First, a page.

Red Fox Gray Fox steal the spotlight at the Fine Line
Out of place would be the best way to describe it. Surrounded by doting parents, high-school seniors and wool capped youth, the scene at the Fine Line Friday night felt more like a twisted high school reunion than a live show in one of the Twin Cities' nicest venues. Even more surprising was that the seemingly overshadowed headliners Red Fox Gray Fox, roughly 10 years the elder of the opening acts, stole the show from recent upstarts Now, Now Every Children. Maybe this was no surprise to the bands or the handful of dedicated RFGF fans that came out in support, but it certainly placed a pleasant cap on an evening that displayed a colorful palette of sound.
To start the evening, Friends of the AMS brought a creative collective vibe reminiscent of Broken Social Scene. The six members brought a wide variety of textures, alternating between mellow passages and up-tempo tunes tinged with electronic flourishes. The King and the Thief followed with a passionately nervous set of melodic alt-rock. Drummer Kevin Goff's spontaneity and readily evident energy powered their set effortlessly. Aside from the ever-present distraction of lackluster lighting, both opening bands effectively supplied pop pleasantries and moody meanderings alike.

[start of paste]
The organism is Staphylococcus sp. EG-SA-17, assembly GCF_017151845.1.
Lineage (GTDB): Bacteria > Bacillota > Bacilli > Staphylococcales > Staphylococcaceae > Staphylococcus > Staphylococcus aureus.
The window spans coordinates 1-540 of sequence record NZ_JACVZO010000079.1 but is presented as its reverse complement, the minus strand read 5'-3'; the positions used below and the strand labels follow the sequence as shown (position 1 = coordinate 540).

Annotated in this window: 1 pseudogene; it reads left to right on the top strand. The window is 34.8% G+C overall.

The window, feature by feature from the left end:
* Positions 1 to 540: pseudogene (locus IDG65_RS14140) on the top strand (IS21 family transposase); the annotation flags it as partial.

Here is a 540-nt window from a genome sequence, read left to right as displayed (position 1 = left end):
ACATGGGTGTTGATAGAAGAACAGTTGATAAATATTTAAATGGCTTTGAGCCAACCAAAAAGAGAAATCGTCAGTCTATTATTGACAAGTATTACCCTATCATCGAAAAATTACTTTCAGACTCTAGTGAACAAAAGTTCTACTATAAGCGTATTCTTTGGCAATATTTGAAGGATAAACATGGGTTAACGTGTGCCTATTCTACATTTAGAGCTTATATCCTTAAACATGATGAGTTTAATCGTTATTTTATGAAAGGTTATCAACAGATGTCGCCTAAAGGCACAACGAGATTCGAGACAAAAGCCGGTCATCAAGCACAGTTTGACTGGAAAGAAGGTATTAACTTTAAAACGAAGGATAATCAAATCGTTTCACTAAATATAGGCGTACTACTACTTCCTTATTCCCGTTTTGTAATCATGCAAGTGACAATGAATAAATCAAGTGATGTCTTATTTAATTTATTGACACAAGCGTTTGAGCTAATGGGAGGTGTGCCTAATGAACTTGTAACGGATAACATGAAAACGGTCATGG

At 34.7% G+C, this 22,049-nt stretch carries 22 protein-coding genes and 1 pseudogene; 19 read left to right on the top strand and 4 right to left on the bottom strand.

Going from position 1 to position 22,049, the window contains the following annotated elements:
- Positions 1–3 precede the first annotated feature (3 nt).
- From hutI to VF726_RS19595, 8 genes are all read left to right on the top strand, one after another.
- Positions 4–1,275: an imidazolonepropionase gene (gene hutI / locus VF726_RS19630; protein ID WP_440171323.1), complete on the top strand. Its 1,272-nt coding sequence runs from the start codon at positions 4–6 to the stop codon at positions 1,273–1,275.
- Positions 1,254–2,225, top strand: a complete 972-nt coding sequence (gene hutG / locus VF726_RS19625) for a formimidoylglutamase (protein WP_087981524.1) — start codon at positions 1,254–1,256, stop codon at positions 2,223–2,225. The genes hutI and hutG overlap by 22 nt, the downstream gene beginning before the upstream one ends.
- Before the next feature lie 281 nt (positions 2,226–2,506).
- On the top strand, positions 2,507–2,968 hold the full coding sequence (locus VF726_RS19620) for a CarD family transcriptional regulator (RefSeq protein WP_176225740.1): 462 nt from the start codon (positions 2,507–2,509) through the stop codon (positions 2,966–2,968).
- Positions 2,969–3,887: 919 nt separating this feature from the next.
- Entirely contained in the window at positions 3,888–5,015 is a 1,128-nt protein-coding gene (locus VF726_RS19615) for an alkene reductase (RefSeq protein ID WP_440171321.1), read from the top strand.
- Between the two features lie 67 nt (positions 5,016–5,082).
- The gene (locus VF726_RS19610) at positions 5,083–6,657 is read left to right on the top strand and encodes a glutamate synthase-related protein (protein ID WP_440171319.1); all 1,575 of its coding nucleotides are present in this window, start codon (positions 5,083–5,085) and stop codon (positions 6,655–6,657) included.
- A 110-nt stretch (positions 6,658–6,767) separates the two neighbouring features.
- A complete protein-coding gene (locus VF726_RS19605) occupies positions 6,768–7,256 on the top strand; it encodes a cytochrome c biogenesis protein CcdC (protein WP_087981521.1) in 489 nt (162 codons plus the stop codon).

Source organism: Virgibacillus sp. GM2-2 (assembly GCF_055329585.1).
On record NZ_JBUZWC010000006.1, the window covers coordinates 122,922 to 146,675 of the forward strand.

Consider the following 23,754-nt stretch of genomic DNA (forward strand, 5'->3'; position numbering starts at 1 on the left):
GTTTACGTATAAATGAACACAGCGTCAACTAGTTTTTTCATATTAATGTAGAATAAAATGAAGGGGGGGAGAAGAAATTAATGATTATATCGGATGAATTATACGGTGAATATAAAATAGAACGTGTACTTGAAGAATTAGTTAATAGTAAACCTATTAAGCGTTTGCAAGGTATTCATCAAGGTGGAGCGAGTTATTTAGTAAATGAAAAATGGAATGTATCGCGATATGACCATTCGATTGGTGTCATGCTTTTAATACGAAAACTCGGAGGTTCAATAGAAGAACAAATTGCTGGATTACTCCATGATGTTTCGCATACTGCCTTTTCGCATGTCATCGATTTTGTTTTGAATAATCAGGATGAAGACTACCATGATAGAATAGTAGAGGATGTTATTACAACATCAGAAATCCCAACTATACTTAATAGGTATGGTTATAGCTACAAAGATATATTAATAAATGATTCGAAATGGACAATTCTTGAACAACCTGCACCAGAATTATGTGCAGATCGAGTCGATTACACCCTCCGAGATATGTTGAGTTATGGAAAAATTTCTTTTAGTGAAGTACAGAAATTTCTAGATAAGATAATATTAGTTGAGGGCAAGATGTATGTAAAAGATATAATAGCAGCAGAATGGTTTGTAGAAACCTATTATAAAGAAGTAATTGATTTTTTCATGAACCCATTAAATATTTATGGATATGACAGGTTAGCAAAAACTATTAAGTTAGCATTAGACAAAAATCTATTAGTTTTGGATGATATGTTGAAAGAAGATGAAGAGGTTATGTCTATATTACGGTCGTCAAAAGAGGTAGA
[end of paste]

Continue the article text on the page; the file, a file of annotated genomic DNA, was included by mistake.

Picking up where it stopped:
Coming off a spring and summer chock full of touring, it was evident that Now, Now Every Children were happy to be back home in the cities. The duo, now playing as a 5-piece (this show saw the debut of rhythm guitarist Jess Abbott) came out with a more dynamic and fuller sounding set than expected. Guided by lead singer/guitarist Cacie Dalanger's driving chords and drummer Brad Hale's quick hands, NNEC focused most of their set around their latest release, Cars. Aside from a road weary guitar that needed constant tuning between songs, their quick yet potent set appeared to be the high-water mark of the evening.
Headliner Red Fox Grey Fox may have drawn in some new listeners with their sincere and passionate delivery, specifically their second number, "Building a Building." Creating the most memorable song of the evening, the song began with five additional drummers on floor toms erupting in a simultaneous cacophony, enticing the entire crowd to clap along to their bombastic beat. It was a song so intense that at its conclusion, lead singer Peter Miller had to break out a head band to protect his eyes from the stinging sweat.
Get the Music Newsletter
Keep your thumb on the local music scene each week with music news, trends, artist interviews and concert listings. We'll also send you special ticket offers and music deals.